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Link between breast cancer and ATM gene is strong

BMJ 1999; 318 doi: (Published 06 February 1999) Cite this as: BMJ 1999;318:400
  1. Michael Swift, Director,
  2. Yun Su, Epidemiologist
  1. Institute for the Genetic Analysis of Common Diseases, New York Medical College, Hawthorne, New York 10532, USA

    EDITOR—We welcome Lavin's recognition of the important role that the ataxia-telangiectasia (ATM) gene plays in breast cancer despite the attention given to two other genes, BRCA1/BRCA2, which are numerically less important.1 It is important to emphasise that the evidence linking the ataxia-telangiectasia gene to breast cancer is more than suggestive. As well as the two smaller studies referenced by Lavin, two large epidemiological studies have clearly indicated the increased risk of breast cancer among blood relatives of patients with ataxia-telengiectasia. 2 3

    In 1996 a study using genotyping technology and the statistically powerful unbiased index test method for testing gene-disease associations provided compelling evidence that carriers of the ataxia-telangiectasia gene have a 3.8-fold increased risk of breast cancer compared with non-carriers.4 With a P value of 0.0001, it is unlikely that this result arose by chance. More precise estimates of the magnitude of this risk will become available as more breast cancer cases in families with ataxia-telangiectasia are genotyped.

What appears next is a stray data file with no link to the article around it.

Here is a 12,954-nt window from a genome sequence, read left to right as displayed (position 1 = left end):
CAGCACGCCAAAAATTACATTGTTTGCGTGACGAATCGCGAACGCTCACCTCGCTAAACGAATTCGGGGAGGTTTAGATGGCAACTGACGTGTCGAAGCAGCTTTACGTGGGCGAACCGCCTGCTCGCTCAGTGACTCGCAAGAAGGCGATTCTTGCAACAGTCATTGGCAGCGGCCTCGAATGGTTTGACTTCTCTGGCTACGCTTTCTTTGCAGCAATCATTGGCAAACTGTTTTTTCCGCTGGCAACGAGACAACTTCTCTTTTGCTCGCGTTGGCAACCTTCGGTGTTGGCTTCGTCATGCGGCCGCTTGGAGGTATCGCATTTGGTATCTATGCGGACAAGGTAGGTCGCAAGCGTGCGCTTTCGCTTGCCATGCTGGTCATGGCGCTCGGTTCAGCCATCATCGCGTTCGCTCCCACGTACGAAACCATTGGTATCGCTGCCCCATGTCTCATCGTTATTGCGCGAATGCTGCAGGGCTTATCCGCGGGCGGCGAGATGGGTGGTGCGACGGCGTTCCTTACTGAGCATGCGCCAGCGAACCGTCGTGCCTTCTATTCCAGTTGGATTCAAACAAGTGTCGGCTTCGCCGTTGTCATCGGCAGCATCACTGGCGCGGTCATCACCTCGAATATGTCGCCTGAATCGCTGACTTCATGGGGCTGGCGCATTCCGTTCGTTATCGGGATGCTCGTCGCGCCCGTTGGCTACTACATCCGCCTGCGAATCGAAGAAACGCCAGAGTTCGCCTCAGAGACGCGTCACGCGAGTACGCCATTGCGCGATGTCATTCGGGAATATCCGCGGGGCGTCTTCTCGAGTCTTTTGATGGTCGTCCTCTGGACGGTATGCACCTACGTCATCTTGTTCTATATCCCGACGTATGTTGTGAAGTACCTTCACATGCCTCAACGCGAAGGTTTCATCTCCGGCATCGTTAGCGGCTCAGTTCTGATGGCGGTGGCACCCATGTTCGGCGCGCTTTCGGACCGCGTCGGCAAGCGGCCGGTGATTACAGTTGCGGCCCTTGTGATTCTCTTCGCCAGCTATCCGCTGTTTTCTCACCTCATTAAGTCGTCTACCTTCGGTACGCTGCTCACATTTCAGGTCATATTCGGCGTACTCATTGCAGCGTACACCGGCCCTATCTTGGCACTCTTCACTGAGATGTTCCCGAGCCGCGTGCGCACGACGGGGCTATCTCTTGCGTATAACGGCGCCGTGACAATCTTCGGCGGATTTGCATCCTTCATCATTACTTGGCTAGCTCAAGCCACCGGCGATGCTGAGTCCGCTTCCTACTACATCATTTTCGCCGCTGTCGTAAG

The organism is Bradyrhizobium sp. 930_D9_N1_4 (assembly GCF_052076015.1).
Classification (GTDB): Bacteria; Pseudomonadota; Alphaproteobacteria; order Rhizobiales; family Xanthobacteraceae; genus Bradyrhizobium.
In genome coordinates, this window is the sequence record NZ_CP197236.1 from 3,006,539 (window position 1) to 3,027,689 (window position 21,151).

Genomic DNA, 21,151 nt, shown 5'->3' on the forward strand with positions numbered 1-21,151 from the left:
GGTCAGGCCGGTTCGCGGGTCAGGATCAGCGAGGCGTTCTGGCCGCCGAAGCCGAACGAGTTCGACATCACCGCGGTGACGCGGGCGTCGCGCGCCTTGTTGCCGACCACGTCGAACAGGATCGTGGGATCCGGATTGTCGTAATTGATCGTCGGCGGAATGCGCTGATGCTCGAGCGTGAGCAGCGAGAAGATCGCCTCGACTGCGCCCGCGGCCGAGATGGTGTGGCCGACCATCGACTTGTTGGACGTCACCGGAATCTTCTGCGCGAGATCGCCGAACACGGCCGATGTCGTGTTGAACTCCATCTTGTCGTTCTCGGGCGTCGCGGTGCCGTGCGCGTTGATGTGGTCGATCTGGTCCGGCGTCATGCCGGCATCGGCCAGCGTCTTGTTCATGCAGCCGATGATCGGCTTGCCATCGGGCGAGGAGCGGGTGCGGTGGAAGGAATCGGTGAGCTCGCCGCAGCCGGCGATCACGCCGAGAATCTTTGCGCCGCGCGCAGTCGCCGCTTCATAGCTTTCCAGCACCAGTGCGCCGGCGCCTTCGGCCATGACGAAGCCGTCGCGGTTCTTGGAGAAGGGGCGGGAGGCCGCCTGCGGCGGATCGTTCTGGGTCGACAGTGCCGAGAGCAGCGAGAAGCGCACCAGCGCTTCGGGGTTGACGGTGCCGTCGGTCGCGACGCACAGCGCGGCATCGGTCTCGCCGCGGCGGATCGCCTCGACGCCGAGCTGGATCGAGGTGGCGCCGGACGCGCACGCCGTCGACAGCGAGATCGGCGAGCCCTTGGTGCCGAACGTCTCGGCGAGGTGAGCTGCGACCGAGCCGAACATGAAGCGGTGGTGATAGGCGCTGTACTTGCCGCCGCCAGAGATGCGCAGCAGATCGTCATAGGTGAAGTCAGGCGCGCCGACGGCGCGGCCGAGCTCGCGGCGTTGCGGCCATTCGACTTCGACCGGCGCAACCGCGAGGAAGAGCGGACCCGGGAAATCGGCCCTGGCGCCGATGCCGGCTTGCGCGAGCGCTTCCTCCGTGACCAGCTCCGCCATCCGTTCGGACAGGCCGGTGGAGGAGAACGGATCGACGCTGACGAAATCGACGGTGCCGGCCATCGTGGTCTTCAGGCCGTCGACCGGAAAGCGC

There is no conflict between these studies and the study by Fitzgerald et al,5 as Lavin suggests. The apparent lack of association found by Fitzgerald et al is probably because they studied only women who developed breast cancer before the age of 40, based on a speculation by Easton that is not supported by any published data. Furthermore, women with BRCA1/BRCA2 mutations accounted for a substantial proportion (13%) of Fitzgerald's study sample. An unmatched comparison group was used; it is highly unlikely that the distribution of the most important factors that affect gene frequency—ethnicity and social class—in their blood donor “control group” resembled that in the group of breast cancer patients.

    Such studies also have low statistical power when the population frequency of heterozygotes is about 1-2%. Additionally, they sought ATM mutations through the protein truncation test, which typically fails to detect about half of all such mutations.

    In conclusion, the evidence supporting the association between mutations at the ataxia-telangiectasia locus and breast cancer is strong. No study with sound methods has refuted this association.


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